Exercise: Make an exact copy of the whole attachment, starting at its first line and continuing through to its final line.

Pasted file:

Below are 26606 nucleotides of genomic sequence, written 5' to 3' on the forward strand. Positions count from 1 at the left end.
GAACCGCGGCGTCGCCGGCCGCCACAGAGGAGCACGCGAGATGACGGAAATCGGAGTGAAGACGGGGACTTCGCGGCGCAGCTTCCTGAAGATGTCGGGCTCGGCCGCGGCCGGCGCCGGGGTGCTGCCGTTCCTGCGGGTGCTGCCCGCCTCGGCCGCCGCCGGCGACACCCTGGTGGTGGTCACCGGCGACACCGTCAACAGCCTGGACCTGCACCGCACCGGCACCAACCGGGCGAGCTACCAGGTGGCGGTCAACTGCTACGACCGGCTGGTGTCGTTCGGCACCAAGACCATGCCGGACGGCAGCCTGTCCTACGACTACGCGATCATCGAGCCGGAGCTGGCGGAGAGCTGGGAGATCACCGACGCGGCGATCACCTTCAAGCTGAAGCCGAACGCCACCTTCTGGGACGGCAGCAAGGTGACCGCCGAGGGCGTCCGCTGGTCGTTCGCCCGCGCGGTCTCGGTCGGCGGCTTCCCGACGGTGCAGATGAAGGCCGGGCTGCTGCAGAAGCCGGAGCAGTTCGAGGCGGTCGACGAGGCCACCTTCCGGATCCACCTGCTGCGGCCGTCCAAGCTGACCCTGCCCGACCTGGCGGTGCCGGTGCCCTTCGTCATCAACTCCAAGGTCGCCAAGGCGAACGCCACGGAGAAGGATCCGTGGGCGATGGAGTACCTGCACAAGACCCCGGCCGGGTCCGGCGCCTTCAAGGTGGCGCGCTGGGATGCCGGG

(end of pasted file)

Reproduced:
Below are 26606 nucleotides of genomic sequence, written 5' to 3' on the forward strand. Positions count from 1 at the left end.
GAACCGCGGCGTCGCCGGCCGCCACAGAGGAGCACGCGAGATGACGGAAATCGGAGTGAAGACGGGGACTTCGCGGCGCAGCTTCCTGAAGATGTCGGGCTCGGCCGCGGCCGGCGCCGGGGTGCTGCCGTTCCTGCGGGTGCTGCCCGCCTCGGCCGCCGCCGGCGACACCCTGGTGGTGGTCACCGGCGACACCGTCAACAGCCTGGACCTGCACCGCACCGGCACCAACCGGGCGAGCTACCAGGTGGCGGTCAACTGCTACGACCGGCTGGTGTCGTTCGGCACCAAGACCATGCCGGACGGCAGCCTGTCCTACGACTACGCGATCATCGAGCCGGAGCTGGCGGAGAGCTGGGAGATCACCGACGCGGCGATCACCTTCAAGCTGAAGCCGAACGCCACCTTCTGGGACGGCAGCAAGGTGACCGCCGAGGGCGTCCGCTGGTCGTTCGCCCGCGCGGTCTCGGTCGGCGGCTTCCCGACGGTGCAGATGAAGGCCGGGCTGCTGCAGAAGCCGGAGCAGTTCGAGGCGGTCGACGAGGCCACCTTCCGGATCCACCTGCTGCGGCCGTCCAAGCTGACCCTGCCCGACCTGGCGGTGCCGGTGCCCTTCGTCATCAACTCCAAGGTCGCCAAGGCGAACGCCACGGAGAAGGATCCGTGGGCGATGGAGTACCTGCACAAGACCCCGGCCGGGTCCGGCGCCTTCAAGGTGGCGCGCTGGGATGCCGGG